The Implications of Conventional Farming and Cellular Agriculture.

By 2050, the global demand for meat is expected to increase from 60 billion animals to 100 billion animals. To satisfy this rapid increase, some have proposed the implementation of cellular agriculture on the basis that it is more sustainable than our traditional farming practises. While this is true on several counts, both methodologies will impact the environment, our health, animal welfare, the economy and our lifestyles. Understanding the implications of both are necessary in making the informed decisions required to pioneer an effective future.

What is Cellular Agriculture?

Cellular agriculture is the process of growing animal products (meat, eggs, milk, leather…) outside the animal.

Doing this requires three main steps:

  1. Getting the cells from the animal.
  2. Combining them with culture medium (the fluid that nourishes the cell with growth factors including sugars, fats, proteins and vitamins).
  3. Placing the mixture in a bioreactor (a machine that provides the cells with the necessary environmental triggers such as temperature and exercise).

Resource Consumption

Cellular agricultre is much more resource efficient than conventional farming.

To put it into perspective, “in order to produce one 8-ounce (0.23kg) steak, not only is 1.6 kg of feed required, the production process requires enough energy to fully charge one laptop sixty times as well as 3,515 liters of water. In addition, 4.54 kg of carbon dioxide is released into the air as various greenhouse gases, which is the equivalent of the emission of 2 liters of gasoline.”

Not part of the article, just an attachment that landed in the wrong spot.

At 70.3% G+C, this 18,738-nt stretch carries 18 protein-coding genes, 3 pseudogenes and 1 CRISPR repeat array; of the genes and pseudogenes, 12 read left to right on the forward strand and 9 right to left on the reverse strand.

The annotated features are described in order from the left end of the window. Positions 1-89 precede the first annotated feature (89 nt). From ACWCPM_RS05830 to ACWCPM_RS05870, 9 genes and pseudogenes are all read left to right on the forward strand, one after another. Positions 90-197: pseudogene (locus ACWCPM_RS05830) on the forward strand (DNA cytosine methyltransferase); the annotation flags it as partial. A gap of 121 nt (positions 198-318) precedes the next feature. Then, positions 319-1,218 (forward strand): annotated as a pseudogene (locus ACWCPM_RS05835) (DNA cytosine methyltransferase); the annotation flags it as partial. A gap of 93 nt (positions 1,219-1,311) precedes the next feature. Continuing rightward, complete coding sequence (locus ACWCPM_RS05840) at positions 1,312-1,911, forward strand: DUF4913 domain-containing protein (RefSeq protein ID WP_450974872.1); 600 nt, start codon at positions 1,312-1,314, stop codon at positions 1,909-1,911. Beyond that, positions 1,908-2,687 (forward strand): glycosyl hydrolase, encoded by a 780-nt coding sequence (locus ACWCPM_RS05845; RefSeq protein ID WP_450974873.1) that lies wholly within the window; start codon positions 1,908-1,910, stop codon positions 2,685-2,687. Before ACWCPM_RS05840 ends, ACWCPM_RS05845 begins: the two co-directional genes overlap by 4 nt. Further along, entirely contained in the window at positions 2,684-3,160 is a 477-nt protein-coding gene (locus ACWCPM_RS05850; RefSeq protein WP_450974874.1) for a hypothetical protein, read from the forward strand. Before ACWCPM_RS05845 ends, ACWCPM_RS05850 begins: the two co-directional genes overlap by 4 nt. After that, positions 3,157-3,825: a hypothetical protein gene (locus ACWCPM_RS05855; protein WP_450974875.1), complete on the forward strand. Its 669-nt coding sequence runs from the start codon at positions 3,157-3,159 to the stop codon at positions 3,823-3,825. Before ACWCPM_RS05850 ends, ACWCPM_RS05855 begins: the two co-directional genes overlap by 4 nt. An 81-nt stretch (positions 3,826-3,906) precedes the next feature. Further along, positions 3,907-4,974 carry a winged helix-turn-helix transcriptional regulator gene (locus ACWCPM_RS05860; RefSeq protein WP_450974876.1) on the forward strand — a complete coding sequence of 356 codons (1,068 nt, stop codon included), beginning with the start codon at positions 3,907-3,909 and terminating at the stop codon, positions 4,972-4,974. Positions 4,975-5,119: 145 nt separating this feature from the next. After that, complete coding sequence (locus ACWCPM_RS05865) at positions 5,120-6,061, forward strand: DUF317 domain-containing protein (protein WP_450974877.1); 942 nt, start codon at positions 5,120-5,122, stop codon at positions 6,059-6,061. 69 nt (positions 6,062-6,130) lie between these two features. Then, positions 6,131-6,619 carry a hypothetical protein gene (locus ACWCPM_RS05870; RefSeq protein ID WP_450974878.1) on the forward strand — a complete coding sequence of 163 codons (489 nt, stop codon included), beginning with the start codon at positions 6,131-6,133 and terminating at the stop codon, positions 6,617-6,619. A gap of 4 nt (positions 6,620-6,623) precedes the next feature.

Cellular agriculture, on the other hand is able to produce the same product using 98% less land and less than 10% of the water, rely on half the energy and emit 90% less greenhouse gasses.

Why is this?

In traditional agriculture, the inputs are dedicated to raising the whole animal —including the parts which are not of interest— and power a life’s worth of essential processes.

On the other hand, cellular agriculture only requires resources to nurture the part of interest.

Human Health

Cellular agriculture can produce healthier animal products in a safer way than conventional farming.

With cellular agriculture we can exert a high level of control over each stage of the growth process. This control allows us to modify the final product to exhibit almost any characteristics. As such, animal products could be designed to optimize their overall level of nutrition.

Since cultured animal products are grown in monitored conditions, they are not subject to the external contamination conventional products are exposed to (unsanitary living conditions, disease, handling…). However, there may be a greater chance of internal contamination if the culture medium the products are nurtured in is defective.

Traditionally, livestock raised in close proximity are routinely given antibiotics to prevent the fast spread of bacteria. Cultured animal products’ independence from antibiotics dissuades the development of antibiotic resistant pathogens, and prevents human consumers from ingesting trace quantities of these undesirable chemicals.